Red-eyed dust bunny
You're correct, the setting of GW1 is almost entirely implied. For example, I always got a lot of inspiration from the descriptions of the bots. I don't think the let's read really dwelt on that part, but those writeups suggest things about how the world of the Ancients functioned. But those are hints and suggestions; it's not spelled out.That all makes sense, but nowhere in your WIR has this ever been stated. In fact there is little in game stuff which is probably why I asked the question--that and a lot of people seem to really play up the post-apocalypse angle. Like what happens with kids who have mutation in small villages? Did I mention there seems to be little in game information?
The world itself is primarily defined by threats, curiosities, and artifacts. In other words, you only see the setting through the tools you're given to play the game, not by some holistic overview or a day in the life breakdown. There's a little discussion of population centers, currency, cargo cult quasi-religions, and a (comparatively) lengthy history, but that's pretty much it on the economic, social, cultural, and religious front.
Which can be frustrating, if you want everything planned out and defined. But it can also be wondrously (and terrifyingly) liberating. The focus on things you'll meet, problems you'll face, dangers you have to overcome, and the stuff you find gives the referee everything they need to start playing immediately. You have some powers, and there's a completely new world out there to explore. You don't need a setting bible or infodumps, because you don't really need to fill in anything, until it comes up.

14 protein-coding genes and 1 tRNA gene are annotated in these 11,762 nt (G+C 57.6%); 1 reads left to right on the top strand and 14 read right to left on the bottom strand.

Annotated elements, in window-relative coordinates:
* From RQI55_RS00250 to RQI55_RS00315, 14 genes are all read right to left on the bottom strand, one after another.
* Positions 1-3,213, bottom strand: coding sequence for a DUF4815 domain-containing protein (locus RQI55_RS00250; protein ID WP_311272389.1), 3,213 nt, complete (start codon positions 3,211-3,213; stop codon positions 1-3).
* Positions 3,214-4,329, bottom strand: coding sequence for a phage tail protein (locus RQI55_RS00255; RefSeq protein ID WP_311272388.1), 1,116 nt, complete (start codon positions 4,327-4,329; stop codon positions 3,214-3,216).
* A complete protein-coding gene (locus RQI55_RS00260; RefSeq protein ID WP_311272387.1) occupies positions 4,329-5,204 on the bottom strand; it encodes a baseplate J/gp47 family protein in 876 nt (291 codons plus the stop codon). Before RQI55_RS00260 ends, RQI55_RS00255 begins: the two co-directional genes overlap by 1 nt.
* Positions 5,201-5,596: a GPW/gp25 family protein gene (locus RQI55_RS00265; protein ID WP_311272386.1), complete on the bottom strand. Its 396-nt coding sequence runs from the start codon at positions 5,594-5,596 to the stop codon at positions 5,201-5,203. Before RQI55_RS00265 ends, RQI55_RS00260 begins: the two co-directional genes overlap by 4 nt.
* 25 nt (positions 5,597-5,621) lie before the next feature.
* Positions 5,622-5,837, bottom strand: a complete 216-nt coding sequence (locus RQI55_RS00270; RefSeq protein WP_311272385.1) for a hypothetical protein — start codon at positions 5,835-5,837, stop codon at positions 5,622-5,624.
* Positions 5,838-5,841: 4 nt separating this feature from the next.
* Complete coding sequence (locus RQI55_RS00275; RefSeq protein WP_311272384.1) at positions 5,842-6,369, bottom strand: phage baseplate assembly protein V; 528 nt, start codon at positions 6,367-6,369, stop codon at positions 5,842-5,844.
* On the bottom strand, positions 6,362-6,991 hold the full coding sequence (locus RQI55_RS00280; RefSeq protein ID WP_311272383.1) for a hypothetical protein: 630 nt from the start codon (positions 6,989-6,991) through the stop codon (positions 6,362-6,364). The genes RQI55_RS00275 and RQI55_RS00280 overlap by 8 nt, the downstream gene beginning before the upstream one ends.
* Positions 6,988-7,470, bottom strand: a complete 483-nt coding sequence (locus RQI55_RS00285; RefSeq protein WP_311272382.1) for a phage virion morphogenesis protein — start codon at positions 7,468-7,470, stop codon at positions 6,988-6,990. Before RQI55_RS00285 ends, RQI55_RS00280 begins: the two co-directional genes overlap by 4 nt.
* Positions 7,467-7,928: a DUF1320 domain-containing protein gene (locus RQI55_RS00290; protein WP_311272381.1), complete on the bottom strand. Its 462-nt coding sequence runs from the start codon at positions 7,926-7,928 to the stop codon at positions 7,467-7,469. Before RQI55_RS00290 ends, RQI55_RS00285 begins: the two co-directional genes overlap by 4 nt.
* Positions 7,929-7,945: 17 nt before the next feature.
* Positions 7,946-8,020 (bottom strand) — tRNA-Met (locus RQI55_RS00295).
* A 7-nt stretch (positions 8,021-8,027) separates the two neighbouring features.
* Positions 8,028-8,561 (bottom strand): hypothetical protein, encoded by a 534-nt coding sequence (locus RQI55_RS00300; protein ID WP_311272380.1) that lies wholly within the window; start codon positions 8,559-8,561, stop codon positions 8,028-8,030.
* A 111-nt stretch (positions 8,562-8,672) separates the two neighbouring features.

This minimalist, bottom-up approach works best if it's highly reactive. Who cares what's over the next hill? Nobody, it's irrelevant -- unless the players are interested. In which case you invent it, and move on. Which is the best way to handle a game of exploration. Let the world emerge not based on some grand vision you have, but on what the players are interested in. It does require some improvisational skill, but it also reduces the workload because you only really need to think one session ahead.
You can also pick up a lot of cues from your players. Their questions, how they phrase them, the implied assumptions they make about the world works -- run with them. Let them, perhaps unknowingly, create the framework for a world that interests them. For something like how they grew up, ask them. Only then figure out whether everyone's a mutant, whether they had to struggle, whether everyone liked them, and so on. Then riff on it, emphasizing those themes -- for instance, if they're unique and special and everyone likes them, they might be the chosen ones in some mysterious prophecy. If they're persecuted, you could make some dramatic betrayal or expulsion (though that's probably for older kids). And so on.
Another advantage of this approach is you can easily see what works, based on how the players react. It's not a white room theoretical exercise. If they're interested, they'll ask questions and follow up. If they're not, just drop it. Your job to is leave hints and hooks, and then flesh them out based on their reactions. Don't invest a lot of work in creating the hooks, just spin them off until something catches. If they don't care about the prophecy, then there's no reason to ever bring it up again. If they do, then put some effort into developing it.